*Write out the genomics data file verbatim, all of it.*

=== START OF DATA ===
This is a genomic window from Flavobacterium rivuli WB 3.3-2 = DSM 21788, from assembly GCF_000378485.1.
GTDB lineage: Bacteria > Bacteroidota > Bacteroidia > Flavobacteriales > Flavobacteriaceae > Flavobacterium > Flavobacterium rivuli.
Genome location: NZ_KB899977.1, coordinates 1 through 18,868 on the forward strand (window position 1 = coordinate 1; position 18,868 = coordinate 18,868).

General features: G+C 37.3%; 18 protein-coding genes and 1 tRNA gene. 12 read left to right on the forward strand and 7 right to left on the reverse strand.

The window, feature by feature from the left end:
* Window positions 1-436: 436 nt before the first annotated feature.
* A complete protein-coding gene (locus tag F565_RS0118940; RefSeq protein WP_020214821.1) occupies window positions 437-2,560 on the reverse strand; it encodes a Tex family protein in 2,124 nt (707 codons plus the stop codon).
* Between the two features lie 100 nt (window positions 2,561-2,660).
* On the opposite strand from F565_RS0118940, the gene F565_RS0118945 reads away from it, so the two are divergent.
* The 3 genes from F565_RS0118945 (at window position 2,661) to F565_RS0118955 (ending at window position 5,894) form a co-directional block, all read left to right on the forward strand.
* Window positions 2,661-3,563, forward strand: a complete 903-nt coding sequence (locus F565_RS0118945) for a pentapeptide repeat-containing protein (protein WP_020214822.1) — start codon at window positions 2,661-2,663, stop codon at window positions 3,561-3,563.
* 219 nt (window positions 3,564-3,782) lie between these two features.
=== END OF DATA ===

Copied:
This is a genomic window from Flavobacterium rivuli WB 3.3-2 = DSM 21788, from assembly GCF_000378485.1.
GTDB lineage: Bacteria > Bacteroidota > Bacteroidia > Flavobacteriales > Flavobacteriaceae > Flavobacterium > Flavobacterium rivuli.
Genome location: NZ_KB899977.1, coordinates 1 through 18,868 on the forward strand (window position 1 = coordinate 1; position 18,868 = coordinate 18,868).

General features: G+C 37.3%; 18 protein-coding genes and 1 tRNA gene. 12 read left to right on the forward strand and 7 right to left on the reverse strand.

The window, feature by feature from the left end:
* Window positions 1-436: 436 nt before the first annotated feature.
* A complete protein-coding gene (locus tag F565_RS0118940; RefSeq protein WP_020214821.1) occupies window positions 437-2,560 on the reverse strand; it encodes a Tex family protein in 2,124 nt (707 codons plus the stop codon).
* Between the two features lie 100 nt (window positions 2,561-2,660).
* On the opposite strand from F565_RS0118940, the gene F565_RS0118945 reads away from it, so the two are divergent.
* The 3 genes from F565_RS0118945 (at window position 2,661) to F565_RS0118955 (ending at window position 5,894) form a co-directional block, all read left to right on the forward strand.
* Window positions 2,661-3,563, forward strand: a complete 903-nt coding sequence (locus F565_RS0118945) for a pentapeptide repeat-containing protein (protein WP_020214822.1) — start codon at window positions 2,661-2,663, stop codon at window positions 3,561-3,563.
* 219 nt (window positions 3,564-3,782) lie between these two features.